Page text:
The History Press has embarked on a mission of photographic time travel, releasing a series of books comparing old images of Britain to modern-day retakings. The publisher's website lists over 70 of these volumes, covering areas as low-key as Thatcham and Basildon.
The latest stablemate has somewhat grander vistas. Central London Then & Now presents dozens of images from late Victorian and Edwardian London, a period of imperial splendour and big architecture. These are presented side by side with recent photographs from similar spots, ably taken by Laina Watt.
The result is a well-presented, and competently written tour of what was then the most important city in the world. Many of the sepia images are haunting, such as the illuminated Embankment of the 1860s, lined with sapling trees, and a similarly magical modern-day take on a summer's dawn, the moon hanging low over Parliament and the now-mature plane trees masking the buildings.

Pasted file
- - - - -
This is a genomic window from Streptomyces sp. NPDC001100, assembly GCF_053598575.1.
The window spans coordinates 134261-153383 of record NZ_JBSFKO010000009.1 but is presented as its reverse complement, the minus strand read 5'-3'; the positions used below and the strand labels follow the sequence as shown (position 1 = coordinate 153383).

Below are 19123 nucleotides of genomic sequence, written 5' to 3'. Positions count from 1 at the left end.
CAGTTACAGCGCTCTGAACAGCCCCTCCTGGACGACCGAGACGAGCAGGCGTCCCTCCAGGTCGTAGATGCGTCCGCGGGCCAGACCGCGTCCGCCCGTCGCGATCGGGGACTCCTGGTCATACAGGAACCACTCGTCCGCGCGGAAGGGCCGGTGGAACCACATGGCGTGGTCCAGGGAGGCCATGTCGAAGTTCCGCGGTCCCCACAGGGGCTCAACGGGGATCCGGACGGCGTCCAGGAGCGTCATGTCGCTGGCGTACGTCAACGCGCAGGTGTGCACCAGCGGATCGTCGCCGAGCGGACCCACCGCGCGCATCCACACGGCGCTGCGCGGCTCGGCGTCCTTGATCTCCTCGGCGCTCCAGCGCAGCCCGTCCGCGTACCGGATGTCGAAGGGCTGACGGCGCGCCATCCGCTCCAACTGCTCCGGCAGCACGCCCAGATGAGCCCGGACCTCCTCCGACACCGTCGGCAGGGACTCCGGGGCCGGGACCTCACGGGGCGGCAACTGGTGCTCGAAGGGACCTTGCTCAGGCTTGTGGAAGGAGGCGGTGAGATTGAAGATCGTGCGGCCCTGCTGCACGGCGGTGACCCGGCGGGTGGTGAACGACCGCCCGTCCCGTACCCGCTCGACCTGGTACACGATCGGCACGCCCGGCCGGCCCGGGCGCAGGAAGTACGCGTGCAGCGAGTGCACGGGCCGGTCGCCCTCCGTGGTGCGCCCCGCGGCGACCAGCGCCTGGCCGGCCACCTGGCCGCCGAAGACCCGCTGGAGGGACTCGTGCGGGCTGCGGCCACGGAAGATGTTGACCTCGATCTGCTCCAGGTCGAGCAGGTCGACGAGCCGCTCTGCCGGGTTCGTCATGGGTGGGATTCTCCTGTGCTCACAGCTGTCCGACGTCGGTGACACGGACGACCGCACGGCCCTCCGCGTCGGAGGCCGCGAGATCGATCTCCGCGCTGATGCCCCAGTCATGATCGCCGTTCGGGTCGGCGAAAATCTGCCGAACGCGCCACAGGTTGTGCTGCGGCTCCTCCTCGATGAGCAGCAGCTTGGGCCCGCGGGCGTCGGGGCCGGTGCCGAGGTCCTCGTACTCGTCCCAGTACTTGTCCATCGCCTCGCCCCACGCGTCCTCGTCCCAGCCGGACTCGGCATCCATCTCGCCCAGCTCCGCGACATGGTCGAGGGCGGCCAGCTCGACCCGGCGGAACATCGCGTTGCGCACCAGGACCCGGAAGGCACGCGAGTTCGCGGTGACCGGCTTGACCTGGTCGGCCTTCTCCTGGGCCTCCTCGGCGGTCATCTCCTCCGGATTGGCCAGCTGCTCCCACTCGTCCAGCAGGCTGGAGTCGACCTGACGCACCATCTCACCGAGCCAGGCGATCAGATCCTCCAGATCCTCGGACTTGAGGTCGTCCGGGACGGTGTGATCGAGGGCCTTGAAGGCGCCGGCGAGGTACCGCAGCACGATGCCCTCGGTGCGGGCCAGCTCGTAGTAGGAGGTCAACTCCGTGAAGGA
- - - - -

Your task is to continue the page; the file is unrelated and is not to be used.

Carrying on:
The choice of subjects will be a little obvious for some tastes. Virtually every photo shows an A-list tourist attraction — Abbey, Palace, Nelson. Consequently, this is a local history book for the newcomer to London rather than the hardened urban explorer. Those wishing to explore more widely should check out the excellent old-and-new comparisons of 'Roll The Dice' on Flickr, which offer both breadth and depth.
Central London Then & Now by Laina Watt is out now from The History Press.
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